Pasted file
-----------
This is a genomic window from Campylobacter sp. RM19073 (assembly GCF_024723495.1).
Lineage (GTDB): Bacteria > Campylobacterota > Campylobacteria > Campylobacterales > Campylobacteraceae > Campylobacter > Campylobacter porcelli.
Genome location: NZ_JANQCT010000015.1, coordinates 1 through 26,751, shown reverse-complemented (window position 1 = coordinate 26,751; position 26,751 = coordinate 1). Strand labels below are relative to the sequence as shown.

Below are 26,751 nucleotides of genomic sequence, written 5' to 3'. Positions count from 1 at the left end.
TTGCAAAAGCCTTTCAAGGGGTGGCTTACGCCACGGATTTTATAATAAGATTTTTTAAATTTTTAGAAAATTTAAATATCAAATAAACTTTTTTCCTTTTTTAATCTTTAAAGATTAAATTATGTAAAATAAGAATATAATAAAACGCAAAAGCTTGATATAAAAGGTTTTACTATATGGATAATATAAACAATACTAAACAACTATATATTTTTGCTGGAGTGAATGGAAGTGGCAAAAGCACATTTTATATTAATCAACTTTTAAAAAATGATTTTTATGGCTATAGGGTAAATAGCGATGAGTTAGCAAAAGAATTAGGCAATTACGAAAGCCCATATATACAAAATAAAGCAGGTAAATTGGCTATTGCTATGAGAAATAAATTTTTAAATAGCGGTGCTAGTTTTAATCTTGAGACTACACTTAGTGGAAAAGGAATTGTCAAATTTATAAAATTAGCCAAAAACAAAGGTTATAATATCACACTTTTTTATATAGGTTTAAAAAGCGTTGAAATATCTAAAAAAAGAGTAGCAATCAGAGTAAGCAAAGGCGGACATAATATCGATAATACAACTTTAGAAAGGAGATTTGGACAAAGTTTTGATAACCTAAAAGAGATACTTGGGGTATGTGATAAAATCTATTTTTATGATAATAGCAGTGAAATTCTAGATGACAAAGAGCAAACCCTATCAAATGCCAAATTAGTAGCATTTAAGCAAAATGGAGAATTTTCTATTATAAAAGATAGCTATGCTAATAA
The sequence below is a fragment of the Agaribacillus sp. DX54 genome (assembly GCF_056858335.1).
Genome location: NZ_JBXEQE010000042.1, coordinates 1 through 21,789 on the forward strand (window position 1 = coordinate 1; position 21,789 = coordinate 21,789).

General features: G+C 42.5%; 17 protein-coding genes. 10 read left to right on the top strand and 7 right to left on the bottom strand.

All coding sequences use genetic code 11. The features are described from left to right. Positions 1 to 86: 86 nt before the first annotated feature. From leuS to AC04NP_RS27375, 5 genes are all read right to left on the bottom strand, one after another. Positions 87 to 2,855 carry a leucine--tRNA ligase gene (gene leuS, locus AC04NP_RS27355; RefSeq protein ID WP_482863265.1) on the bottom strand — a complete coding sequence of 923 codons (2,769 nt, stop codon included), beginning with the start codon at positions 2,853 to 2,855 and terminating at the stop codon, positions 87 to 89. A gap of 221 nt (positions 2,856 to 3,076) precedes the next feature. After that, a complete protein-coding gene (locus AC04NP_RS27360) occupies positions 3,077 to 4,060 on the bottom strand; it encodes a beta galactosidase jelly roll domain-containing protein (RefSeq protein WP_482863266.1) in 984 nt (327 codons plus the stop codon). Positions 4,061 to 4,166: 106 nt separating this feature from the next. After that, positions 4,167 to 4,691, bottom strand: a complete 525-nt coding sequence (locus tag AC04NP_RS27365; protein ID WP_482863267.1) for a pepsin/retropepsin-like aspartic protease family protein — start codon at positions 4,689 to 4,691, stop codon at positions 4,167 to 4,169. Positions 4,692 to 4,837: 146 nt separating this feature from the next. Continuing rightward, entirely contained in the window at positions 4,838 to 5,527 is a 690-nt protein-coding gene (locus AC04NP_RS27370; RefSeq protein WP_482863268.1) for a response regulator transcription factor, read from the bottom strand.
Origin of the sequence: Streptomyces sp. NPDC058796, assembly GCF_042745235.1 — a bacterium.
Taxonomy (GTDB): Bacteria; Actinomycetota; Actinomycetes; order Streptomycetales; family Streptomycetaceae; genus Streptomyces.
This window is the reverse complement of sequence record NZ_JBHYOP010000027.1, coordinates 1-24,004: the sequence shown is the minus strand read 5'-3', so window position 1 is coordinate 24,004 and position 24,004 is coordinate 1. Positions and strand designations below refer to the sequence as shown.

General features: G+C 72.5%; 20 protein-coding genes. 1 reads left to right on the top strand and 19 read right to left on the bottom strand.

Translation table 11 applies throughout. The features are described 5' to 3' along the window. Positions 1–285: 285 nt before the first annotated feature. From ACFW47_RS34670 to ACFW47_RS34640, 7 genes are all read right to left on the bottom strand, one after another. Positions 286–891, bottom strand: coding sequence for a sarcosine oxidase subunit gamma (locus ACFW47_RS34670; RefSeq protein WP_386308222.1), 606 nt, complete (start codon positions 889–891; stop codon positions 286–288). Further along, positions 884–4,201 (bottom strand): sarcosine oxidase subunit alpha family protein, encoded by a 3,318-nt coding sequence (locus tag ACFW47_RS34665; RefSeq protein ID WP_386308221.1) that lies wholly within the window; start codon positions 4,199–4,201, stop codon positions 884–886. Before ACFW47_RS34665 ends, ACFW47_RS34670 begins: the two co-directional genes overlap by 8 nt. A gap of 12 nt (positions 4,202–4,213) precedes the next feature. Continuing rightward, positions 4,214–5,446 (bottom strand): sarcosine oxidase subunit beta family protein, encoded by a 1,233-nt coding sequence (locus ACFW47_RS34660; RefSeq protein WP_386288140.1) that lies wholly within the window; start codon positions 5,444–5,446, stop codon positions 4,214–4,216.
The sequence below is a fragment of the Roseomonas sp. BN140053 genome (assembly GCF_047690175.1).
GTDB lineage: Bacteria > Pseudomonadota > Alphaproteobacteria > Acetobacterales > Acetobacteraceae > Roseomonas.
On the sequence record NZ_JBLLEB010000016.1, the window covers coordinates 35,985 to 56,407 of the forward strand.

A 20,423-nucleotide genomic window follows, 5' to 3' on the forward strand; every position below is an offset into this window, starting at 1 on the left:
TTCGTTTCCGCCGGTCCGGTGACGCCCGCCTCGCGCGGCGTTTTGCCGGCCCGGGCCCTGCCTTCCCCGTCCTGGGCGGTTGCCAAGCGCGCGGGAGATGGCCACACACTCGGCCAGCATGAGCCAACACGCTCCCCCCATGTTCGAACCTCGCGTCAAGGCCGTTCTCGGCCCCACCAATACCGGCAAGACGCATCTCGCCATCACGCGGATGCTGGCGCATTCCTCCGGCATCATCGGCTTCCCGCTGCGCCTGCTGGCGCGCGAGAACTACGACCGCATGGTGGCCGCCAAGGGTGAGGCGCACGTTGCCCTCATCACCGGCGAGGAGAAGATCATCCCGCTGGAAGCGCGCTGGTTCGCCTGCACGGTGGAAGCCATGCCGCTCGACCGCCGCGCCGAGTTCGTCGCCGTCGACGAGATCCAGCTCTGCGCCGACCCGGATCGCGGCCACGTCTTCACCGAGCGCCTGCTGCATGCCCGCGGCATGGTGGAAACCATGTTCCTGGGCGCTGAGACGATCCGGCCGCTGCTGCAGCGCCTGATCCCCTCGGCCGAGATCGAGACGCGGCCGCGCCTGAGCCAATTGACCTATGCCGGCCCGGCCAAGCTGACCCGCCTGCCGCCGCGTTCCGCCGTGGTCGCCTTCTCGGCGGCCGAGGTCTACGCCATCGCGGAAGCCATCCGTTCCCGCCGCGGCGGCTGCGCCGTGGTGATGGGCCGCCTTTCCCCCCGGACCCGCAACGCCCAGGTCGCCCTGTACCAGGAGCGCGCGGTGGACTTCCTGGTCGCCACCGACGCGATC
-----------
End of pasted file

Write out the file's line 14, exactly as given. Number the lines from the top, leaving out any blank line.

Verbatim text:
Translation table 11 applies throughout. The features are described 5' to 3' along the window. Positions 1–285: 285 nt before the first annotated feature. From ACFW47_RS34670 to ACFW47_RS34640, 7 genes are all read right to left on the bottom strand, one after another. Positions 286–891, bottom strand: coding sequence for a sarcosine oxidase subunit gamma (locus ACFW47_RS34670; RefSeq protein WP_386308222.1), 606 nt, complete (start codon positions 889–891; stop codon positions 286–288). Further along, positions 884–4,201 (bottom strand): sarcosine oxidase subunit alpha family protein, encoded by a 3,318-nt coding sequence (locus tag ACFW47_RS34665; RefSeq protein ID WP_386308221.1) that lies wholly within the window; start codon positions 4,199–4,201, stop codon positions 884–886. Before ACFW47_RS34665 ends, ACFW47_RS34670 begins: the two co-directional genes overlap by 8 nt. A gap of 12 nt (positions 4,202–4,213) precedes the next feature. Continuing rightward, positions 4,214–5,446 (bottom strand): sarcosine oxidase subunit beta family protein, encoded by a 1,233-nt coding sequence (locus ACFW47_RS34660; RefSeq protein WP_386288140.1) that lies wholly within the window; start codon positions 5,444–5,446, stop codon positions 4,214–4,216.